Though the close relationship between godparents and parents endured in southern Europe and South America, where ethnologists have studied it exhaustively, it slowly disappeared in western Europe during the Renaissance. First among the aristocracy, and then in the other social groups, only one godfather and godmother were chosen from the immediate family, one belonging to the father's family and the other to the mother's. In France the custom was that the eldest child should have his or her paternal grandfather as a godfather, and his or her maternal grandmother as a godmother. For the second born it would be the opposite (maternal grandfather, paternal grandmother). For later children, or if one of the grandparents had already died, the parents' brothers and brothers-in-law, then their sisters and sisters-in-law would be chosen, keeping a balance between maternal and paternal lines. The youngest children's godparents were often their own older siblings. This tying of parental spirituality to biological parenting–characteristic of western Europe–is related, among other things, to an imperative shared by many societies: that of having one's offspring named after their ancestors. Homonymy between godfathers and godsons first appeared in western Europe, in contrast with the Balkans, where godfathers were most often chosen outside the family. There a godfather would not name his godson after himself: the family would choose a first name for the child.
Today, even though practicing Christians are a minority in Europe, close to two-thirds of Christian children are christened in France before the age of two, and the proportions are higher in Spain and Italy. Often without going as far as baptizing the child, parents will designate a godfather and a godmother. A majority of children are thus still given godfathers and godmothers who are expected to stand in for the parents should they die. This commitment, which became widespread in the second half of the nineteenth century, was then and remains now largely unfulfilled, although starting in the eighteenth century, the law stipulated that orphans would be placed with a family member designated by the family. The tradition continues to favor choosing godfathers and godmothers from among close relatives or close friends, always considering the balance between maternal and paternal lines. The choice of a godparent generally creates emotion and gratitude in proportion to the importance ascribed to this symbolic gift of a child. It allows a family to transform a close friend into a relative, and relatives into friends. Often, privileged ties of complicity and affection develop between godparents and their godchildren. In the framework of the varying contemporary family configurations typical of Western societies, godparenting appears as a privileged, choice-based relationship created for the protection of the child. It could not enjoy such vitality in modern secular societies if it did not continue to convey values embedded in more than fifteen centuries of history.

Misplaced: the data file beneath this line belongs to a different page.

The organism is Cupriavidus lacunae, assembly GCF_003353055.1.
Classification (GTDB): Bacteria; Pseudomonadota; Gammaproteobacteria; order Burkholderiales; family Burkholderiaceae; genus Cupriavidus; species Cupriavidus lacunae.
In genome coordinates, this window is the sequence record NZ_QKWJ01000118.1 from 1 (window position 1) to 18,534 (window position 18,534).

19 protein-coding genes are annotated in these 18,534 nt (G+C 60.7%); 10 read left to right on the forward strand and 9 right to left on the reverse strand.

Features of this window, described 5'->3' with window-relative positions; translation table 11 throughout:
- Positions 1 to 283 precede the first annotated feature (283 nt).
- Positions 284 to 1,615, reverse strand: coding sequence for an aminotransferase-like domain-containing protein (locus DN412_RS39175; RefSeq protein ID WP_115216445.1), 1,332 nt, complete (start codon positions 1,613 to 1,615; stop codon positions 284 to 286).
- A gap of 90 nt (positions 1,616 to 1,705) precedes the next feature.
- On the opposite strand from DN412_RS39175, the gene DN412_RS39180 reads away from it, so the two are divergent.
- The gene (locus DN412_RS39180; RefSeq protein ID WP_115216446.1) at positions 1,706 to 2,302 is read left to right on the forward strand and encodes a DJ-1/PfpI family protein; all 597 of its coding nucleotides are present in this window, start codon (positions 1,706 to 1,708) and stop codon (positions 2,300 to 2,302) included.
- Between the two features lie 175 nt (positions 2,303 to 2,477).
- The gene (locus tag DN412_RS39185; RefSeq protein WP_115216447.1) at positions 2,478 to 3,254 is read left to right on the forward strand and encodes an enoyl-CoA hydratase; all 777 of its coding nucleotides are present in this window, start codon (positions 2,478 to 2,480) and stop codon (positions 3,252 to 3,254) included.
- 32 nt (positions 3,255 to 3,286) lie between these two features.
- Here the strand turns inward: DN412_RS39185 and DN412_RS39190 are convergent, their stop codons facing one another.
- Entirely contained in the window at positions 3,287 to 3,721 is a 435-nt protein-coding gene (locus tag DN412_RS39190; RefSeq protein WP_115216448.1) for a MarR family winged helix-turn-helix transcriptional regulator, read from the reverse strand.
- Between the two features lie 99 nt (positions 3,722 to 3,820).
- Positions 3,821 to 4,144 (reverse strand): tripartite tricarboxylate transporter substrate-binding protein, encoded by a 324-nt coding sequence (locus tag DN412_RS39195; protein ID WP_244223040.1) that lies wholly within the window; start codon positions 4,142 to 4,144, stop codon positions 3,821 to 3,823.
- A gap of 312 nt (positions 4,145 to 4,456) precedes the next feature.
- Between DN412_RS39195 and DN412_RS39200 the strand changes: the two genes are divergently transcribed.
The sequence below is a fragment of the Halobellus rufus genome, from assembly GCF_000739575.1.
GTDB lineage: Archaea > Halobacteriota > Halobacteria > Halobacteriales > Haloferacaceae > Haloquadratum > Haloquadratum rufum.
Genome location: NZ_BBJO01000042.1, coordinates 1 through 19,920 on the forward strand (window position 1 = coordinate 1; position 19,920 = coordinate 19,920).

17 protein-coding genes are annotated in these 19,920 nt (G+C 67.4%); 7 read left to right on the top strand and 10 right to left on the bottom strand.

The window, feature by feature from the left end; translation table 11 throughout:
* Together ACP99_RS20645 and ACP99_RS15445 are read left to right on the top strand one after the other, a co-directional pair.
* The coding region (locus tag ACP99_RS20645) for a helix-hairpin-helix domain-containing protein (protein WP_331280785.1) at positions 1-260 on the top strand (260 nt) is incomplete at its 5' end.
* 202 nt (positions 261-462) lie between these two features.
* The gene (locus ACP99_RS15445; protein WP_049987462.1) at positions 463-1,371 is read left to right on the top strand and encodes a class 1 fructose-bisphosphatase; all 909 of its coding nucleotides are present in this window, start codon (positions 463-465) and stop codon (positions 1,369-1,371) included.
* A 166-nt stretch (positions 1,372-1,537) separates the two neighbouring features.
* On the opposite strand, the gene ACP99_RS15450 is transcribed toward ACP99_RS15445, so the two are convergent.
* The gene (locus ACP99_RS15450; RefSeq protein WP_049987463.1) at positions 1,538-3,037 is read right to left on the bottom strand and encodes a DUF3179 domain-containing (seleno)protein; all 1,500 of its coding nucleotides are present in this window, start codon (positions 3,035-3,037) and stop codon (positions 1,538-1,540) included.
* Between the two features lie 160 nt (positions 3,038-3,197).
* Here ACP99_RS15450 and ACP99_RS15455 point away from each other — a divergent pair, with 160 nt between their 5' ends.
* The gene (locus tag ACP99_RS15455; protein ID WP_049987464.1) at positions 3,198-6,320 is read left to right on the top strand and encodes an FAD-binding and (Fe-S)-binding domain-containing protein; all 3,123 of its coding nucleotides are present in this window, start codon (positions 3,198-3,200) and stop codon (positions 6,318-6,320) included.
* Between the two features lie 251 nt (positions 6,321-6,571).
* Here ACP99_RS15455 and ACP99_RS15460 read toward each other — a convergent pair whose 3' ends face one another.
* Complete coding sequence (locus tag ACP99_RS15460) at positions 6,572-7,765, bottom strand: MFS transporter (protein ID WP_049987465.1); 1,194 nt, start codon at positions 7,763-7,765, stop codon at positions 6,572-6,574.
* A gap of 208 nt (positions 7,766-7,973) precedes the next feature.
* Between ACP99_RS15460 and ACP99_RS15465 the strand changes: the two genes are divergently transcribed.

See also: Catholicism; Parenting.